See how the cat is in this stove and the path the smoke must take to get to the cat so no direct flame can get to the cat.

    progress.PNG
  12. BrotherBart

    BrotherBart Hearth.com LLC Mid-Atlantic Division Staff Member

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    What would be different Non-cats have ceramic firebrick in them and forms of ceramic fiber boards or blankets for baffles. The stuff in the old gas stoves was the same stuff the firebricks are made of.
  13. Huntindog1

    Huntindog1 Minister of Fire

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    The ceramic cats are most likely sensitive due to them being thin ceramic. The honey comb structure and the fact they are made to heat up to activate.

    Dont know what ceramic does for the transfer of heat.

    Ceramic burn chambers for gasifier wood furnaces are for the fact the burning of the wood gases creates temps of 2000 degress in the ceramic burn chamber and it takes the ceramic chamber to withstand those temps as metal would not survive those temps.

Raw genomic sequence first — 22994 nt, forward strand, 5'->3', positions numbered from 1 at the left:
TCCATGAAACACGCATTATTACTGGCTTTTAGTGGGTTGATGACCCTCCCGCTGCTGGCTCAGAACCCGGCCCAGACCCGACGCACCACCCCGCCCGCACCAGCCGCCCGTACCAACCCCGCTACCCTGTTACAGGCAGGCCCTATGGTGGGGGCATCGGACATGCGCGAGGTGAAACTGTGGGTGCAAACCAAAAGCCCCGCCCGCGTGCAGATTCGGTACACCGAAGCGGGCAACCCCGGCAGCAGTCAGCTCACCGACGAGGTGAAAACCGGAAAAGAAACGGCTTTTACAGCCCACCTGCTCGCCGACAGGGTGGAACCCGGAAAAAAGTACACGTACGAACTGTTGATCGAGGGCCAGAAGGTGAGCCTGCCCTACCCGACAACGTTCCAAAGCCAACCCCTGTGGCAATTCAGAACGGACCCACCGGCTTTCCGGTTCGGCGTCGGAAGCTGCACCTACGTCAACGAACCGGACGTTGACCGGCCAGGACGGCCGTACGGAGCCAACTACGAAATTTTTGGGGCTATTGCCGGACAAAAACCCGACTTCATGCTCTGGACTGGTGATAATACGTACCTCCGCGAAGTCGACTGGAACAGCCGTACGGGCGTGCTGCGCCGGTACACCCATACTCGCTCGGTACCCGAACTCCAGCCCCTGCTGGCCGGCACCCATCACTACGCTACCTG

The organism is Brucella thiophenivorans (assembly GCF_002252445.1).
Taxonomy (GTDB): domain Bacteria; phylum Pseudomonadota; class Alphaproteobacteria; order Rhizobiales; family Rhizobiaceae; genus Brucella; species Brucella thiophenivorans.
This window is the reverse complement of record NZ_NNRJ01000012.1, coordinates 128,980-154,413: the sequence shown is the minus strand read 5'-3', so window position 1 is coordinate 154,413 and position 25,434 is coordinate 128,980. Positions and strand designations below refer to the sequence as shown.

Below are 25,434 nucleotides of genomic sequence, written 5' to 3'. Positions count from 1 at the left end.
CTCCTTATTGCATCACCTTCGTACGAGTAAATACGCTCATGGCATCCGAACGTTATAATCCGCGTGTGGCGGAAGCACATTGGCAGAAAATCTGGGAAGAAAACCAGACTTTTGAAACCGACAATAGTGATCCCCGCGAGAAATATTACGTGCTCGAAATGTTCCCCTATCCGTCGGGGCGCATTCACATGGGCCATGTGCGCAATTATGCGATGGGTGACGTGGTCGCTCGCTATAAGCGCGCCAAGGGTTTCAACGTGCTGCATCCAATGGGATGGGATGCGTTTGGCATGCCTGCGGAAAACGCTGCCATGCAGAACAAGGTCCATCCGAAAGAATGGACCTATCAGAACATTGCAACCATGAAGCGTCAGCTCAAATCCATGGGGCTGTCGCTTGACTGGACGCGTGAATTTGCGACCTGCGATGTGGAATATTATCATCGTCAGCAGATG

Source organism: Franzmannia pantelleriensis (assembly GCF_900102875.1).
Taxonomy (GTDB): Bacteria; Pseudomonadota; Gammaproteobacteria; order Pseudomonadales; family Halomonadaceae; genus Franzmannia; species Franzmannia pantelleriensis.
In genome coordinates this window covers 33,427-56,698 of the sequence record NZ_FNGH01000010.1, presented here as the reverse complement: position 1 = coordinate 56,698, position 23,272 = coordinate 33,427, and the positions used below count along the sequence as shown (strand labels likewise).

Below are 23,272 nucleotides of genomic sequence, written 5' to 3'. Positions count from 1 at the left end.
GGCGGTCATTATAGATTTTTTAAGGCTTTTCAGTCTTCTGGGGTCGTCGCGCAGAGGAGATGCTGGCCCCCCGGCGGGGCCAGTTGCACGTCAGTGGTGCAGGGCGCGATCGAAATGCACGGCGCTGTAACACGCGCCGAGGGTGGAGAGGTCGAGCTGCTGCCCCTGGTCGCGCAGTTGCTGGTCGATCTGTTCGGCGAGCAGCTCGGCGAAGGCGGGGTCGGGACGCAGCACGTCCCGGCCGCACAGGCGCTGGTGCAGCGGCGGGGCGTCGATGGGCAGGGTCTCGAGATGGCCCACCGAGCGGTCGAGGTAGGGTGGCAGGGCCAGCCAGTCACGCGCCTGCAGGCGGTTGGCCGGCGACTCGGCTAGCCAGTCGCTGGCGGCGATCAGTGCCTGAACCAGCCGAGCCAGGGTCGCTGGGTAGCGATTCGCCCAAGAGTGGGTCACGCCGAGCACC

As for a wood stove the concepts is too keep the firebox hot to let the secondary burn tubes re-burn the smoke before its escapes up the flue.

    The concept is that these stoves have very little air flow as once you get the firebox temps up it takes very little air to burn the smoke a such high temps.

    Its the slow movement of air thru the stove that gives the heat time to radiate out the top of the stove and out the front glass of the stove.

    If you open the door the air movement and quantity increases and the heat has very little residual time in the stove in which to radiate out the top and front.

    Using firebrick with higher insulative properties, such as pumice bricks, works to keep the fire box hotter thus burning more efficiently which means more heat. And if you can keep the temps up hotter inside the firebox you can set the stove to lower input air settings and still keep the smoke burning mode going as in secondaries firing in the top of the stove.